It's simple. You need more cash coming in than cash going out. Net income is for accountants, it is full of assumptions. Cash has no assumptions. It gives you true flexibility and is the one thing that frees you.

I really like Jack's list. I've been involved in organizations that have lacked one or more of the three. They didn't last long. If your employees aren't satisfied, it is doubtful that your customers will be. And if your customers aren't satisfied, the free cash flow can't be positive for long.

The real question is do you know the answer to each of the three? I'm betting you are very familiar with your cash flow situation. Every month those bills come due and you have to pay them some how. But what about employee satisfaction and customer satisfaction? Are you systematically and regularly getting a read on how your customers and employees feel?

You can listen to Jack's comments on the topic by downloading a podcast he and his wife (former editor-in-chief of the Harvard Business Review) produce called "The Welch Way." It is free and available on iTunes.

Do you remember your customers on their birthday? On their anniversary? Do you give special notice to recently acquired customers? Promoterz does. Learn more

Use Email to Get Inside

Use Email to Get Inside

So now that you are systematically collecting opt-in emails from your customers (if you are not see www.promoterz.com) how effectively are you using email to build the relationship with your customers? Do you see email as just a cheap replacement for traditional print, radio, or TV advertising? If so, you are leaving opportunities on the table.

The other day I saw a "Graduation-Wedding-Mother's Day" sale advertised on television. I was a little surprised that they left out Memorial Day, but it highlights a few of the draw backs of the medium. First, it is shotgun meaning that everybody sees the same thing so you are tempted to provide something for everybody in the same ad. Second, it is expensive and takes time to create ads, so the inclination is to make them either very generic or, again, cover all your bases.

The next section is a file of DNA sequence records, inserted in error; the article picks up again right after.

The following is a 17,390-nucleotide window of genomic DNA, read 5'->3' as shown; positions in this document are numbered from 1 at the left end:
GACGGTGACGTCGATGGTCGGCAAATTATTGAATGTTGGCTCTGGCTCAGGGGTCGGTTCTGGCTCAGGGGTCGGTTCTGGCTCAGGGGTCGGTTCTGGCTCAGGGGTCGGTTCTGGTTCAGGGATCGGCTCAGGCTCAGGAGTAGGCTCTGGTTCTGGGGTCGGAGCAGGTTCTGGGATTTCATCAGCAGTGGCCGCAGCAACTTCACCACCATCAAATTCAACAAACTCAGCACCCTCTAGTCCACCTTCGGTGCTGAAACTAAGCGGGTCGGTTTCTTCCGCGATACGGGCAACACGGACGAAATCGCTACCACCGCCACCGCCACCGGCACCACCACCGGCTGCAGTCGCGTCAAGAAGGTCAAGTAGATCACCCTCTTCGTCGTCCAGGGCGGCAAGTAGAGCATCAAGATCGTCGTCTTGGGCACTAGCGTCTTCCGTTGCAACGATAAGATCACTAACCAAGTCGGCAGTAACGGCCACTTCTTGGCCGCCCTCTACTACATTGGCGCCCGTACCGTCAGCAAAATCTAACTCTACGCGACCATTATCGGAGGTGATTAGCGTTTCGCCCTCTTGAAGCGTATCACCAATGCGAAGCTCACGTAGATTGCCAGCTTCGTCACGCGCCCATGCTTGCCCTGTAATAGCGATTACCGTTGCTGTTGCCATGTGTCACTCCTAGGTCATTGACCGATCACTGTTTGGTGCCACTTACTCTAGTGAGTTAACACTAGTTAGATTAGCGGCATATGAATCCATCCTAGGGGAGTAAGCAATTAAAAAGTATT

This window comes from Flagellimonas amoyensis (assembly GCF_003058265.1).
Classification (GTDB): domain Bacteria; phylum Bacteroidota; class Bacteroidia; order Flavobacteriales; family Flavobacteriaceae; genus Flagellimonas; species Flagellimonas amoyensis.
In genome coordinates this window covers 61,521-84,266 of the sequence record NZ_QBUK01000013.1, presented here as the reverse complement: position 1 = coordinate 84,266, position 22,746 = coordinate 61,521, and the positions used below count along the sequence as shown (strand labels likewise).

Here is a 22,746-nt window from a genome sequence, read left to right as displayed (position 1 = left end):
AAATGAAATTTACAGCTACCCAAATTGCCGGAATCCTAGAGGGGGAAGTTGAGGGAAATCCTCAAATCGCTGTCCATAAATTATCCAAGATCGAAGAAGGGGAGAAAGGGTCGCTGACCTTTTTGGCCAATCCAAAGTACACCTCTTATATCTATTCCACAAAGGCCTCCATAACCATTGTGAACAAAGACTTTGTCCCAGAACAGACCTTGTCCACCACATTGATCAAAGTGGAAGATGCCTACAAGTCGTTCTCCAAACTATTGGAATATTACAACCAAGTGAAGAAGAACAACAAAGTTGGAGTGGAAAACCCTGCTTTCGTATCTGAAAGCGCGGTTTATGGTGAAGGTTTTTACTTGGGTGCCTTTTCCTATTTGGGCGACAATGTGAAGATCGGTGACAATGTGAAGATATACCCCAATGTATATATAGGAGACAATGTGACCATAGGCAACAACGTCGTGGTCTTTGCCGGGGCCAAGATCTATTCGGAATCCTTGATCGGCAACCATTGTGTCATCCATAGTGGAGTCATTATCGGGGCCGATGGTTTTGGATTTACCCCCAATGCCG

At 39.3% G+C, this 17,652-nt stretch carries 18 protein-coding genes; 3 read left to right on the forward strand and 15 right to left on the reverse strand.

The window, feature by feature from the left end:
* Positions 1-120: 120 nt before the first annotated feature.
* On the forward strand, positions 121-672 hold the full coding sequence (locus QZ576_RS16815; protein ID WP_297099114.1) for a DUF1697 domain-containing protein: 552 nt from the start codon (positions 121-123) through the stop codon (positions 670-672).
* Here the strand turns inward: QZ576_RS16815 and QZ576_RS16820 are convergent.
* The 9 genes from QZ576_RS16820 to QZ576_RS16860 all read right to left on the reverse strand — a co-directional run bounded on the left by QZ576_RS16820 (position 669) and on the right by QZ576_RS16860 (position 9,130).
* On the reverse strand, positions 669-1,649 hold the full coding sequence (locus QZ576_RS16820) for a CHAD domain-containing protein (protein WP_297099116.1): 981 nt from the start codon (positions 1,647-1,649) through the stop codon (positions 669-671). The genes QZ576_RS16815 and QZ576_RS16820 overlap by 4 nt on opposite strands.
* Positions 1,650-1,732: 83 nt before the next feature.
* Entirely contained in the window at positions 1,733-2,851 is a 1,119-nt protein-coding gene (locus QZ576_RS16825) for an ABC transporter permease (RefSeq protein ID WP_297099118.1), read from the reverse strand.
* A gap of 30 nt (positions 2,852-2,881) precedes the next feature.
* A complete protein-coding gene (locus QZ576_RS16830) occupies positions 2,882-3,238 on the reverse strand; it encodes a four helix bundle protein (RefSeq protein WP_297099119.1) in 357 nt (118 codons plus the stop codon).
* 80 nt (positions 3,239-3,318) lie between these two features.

Email doesn't have those problems. You know exactly who you are sending to (and with your opt-in list you know they want it) and you can put an email together in a few minutes and send it out (if you can't, check out www.promoterz.com). With these strengths, if you are using email just to say what the other guys are saying on TV you are shooting air balls.

Think of the email you get from your friends. Do they send you "Happy Graduation-Wedding-Mother's Day" emails? No, chances are they talk about last night's game, what happened over the weekend, or a great place they visited. Email allows you to be immediate and to be current. Use it that way.

Here is an example. The Suns just lost game 4 of the first round of the NBA playoffs to the Lakers. If you've got a business in Phoenix how about a "Beat the Lakers Special" in preparation for game 5? Throw in a blurb about how many teams have come back from 1 and 3 in the first round and sign off with "Go Suns!"

Customers not sports fans? No problem, find another local or regional event to mention. The point is that there are thousands of businesses out there throwing millions of dollars at generic ads. With email you now have a way to cut through all that chaos and capture your customers' imagination and enthusiasm with some thing that is uniquely you and your business. So use it.

Hey, if you got a big guy inside--get him the ball!

The average American consumer discusses brands 56 times a week. Are they discussing yours? Learn more